Nosek, B., & Banaji, M. (2001). The go/no-go association task. Social Cognition, 19(6), 625–664. Retrieved from http://guilfordjournals.com/doi/abs/10.1521/soco.19.6.625.20886.
Office of Juvenile Justice and Delinquency Prevention. (2014). Predicon and risk/needs assessment. Washington, DC: Office of Juvenile Justice and Delinquency Prevention.
Osgood, D. W., McMorris, B. J., & Potenza, M. T. (2002). Analyzing multiple-item measures of crime and deviance I: Item response theory scaling. Journal of Quantitative Criminology, 18(3), 267–296.
Parker, J. S., Morton, T. L., Lingefelt, M. E., & Johnson, K. S. (2005). Predictors of serious and violent offending by adjudicated male adolescents. North American Journal of Psychology, 7(3), 407–418.
Peterson, J., Skeem, J., & Manchak, S. (2011). If you want to know, consider asking: How likely is it that patients will hurt themselves in the future? Psychological Assessment, 23(3), 626–634. doi:10.1037/a0022971.
Podsakoff, P. M., MacKenzie, S. B., & Podsakoff, N. P. (2012). Sources of method bias in social science research and recommendations on how to control it. Annual Review of Psychology, 63, 539–569.
Porterfield, A. (1943). Delinquency and its outcome in court and college. American Journal of Sociology, 49, 199–208.
Pratt, T., & Cullen, F. (2000). The empirical status of Gottfredson and Hirschi’s general theory of crime: A meta-analysis. Criminology, 38(3), 931–964. Retrieved from http://onlinelibrary.wiley.com/doi/10.1111/j.1745-9125.2000.tb00911.x/abstract.
Ramchand, R., Morral, A. R., & Becker, K. (2009). Seven-year life outcomes of adolescent offenders in Los Angeles. American Journal of Public Health, 99(5), 863–870. doi:10.2105/AJPH.2008.142281.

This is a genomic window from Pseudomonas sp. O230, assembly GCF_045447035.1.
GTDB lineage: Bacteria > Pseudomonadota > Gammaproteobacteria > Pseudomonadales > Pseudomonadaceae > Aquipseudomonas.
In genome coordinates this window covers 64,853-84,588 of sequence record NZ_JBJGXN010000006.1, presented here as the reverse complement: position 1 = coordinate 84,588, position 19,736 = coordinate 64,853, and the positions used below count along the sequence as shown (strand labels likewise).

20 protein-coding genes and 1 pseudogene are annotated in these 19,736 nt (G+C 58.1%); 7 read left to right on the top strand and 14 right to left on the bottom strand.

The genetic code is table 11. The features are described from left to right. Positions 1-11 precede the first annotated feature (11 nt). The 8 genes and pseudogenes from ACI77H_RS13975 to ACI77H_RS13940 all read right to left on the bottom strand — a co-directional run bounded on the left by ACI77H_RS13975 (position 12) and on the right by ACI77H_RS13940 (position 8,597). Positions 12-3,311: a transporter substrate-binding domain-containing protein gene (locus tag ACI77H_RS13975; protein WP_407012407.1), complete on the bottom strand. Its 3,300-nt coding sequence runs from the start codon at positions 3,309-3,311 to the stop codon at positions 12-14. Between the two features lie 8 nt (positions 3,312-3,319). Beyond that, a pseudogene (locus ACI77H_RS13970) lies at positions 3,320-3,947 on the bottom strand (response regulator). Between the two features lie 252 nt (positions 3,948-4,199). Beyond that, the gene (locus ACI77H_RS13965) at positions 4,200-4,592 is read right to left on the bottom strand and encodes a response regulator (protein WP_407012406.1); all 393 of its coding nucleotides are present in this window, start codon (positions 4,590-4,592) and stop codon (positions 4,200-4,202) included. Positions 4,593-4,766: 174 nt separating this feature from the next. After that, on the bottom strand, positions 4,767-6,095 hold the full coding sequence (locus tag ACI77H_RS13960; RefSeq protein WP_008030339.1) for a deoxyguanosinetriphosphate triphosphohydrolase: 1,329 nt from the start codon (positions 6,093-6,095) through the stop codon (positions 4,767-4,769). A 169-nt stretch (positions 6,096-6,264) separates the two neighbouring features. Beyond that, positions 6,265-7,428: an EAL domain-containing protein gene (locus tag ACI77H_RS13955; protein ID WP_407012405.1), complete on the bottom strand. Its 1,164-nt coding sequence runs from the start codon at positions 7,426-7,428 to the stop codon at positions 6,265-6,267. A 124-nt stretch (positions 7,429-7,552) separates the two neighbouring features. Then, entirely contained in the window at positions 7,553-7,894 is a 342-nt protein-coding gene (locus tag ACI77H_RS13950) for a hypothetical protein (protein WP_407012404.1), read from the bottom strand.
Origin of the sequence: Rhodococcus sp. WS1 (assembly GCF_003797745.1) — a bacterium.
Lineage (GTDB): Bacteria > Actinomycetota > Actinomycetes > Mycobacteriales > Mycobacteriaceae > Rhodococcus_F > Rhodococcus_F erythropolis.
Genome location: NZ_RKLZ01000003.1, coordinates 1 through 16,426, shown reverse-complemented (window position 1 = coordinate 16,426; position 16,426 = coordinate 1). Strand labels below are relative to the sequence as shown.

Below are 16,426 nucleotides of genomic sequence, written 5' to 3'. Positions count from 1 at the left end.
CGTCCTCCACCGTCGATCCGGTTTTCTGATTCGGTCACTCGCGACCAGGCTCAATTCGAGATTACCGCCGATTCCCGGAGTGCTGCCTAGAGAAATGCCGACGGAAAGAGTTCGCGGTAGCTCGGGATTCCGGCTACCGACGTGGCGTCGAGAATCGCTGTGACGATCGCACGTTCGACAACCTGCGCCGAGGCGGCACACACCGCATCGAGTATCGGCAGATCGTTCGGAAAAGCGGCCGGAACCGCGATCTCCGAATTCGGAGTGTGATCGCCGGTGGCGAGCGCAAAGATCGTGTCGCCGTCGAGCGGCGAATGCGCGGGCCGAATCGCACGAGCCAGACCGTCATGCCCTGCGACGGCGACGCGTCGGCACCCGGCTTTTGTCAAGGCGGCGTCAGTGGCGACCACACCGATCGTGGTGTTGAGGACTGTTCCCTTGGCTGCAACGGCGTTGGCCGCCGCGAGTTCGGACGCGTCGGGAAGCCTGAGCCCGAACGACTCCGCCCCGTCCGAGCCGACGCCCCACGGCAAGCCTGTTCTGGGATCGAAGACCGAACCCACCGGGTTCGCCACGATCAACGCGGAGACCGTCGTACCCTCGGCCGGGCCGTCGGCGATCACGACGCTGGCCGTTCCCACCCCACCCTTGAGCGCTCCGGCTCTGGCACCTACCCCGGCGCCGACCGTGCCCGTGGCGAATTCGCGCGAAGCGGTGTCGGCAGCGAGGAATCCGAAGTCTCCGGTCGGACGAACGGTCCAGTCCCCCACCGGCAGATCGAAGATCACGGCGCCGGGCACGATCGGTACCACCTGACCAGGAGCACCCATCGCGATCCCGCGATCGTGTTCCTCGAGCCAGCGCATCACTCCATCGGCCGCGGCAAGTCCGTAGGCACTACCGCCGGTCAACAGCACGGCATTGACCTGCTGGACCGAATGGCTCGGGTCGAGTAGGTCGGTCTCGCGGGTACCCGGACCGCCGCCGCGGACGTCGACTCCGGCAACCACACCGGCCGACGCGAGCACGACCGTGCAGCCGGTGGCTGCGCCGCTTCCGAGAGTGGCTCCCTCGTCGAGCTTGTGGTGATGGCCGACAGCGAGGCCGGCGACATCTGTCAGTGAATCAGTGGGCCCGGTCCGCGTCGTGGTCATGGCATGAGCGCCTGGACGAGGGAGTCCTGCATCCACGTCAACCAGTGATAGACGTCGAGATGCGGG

Rentrop, M., Backenstrass, M., Jaentsch, B., Kaiser, S., Roth, A., Unger, J., & Renneberg, B. (2008). Response inhibition in borderline personality disorder: Performance in a Go/Nogo task. Psychopathology, 41(1), 50–57. doi:10.1159/000110626.
Reynolds, B., Ortengren, A., Richards, J. B., & de Wit, H. (2006). Dimensions of impulsive behavior: Personality and behavioral measures. Personality and Individual Differences, 40(2), 305–315. doi:10.1016/j.paid.2005.03.024.
Ross, E. H., & Hoaken, P. N. S. (2011). Executive cognitive functioning abilities of male first time and return Canadian federal inmates. Canadian Journal of Criminology and Criminal Justice, 53(4), 377–403. doi:10.3138/cjccj.53.4.377.
Ryan, J. J., Carruthers, C. A., Miller, L. J., Souheaver, G. T., Gontkovsky, S. T., Zehr, M. D. (2003). Exploratory factor analysis of the Wechsler Abbreviated Scale of Intelligence (WASI) in adult standardization and clinical samples. Applied Neuropsychology, 10(4), 252–256.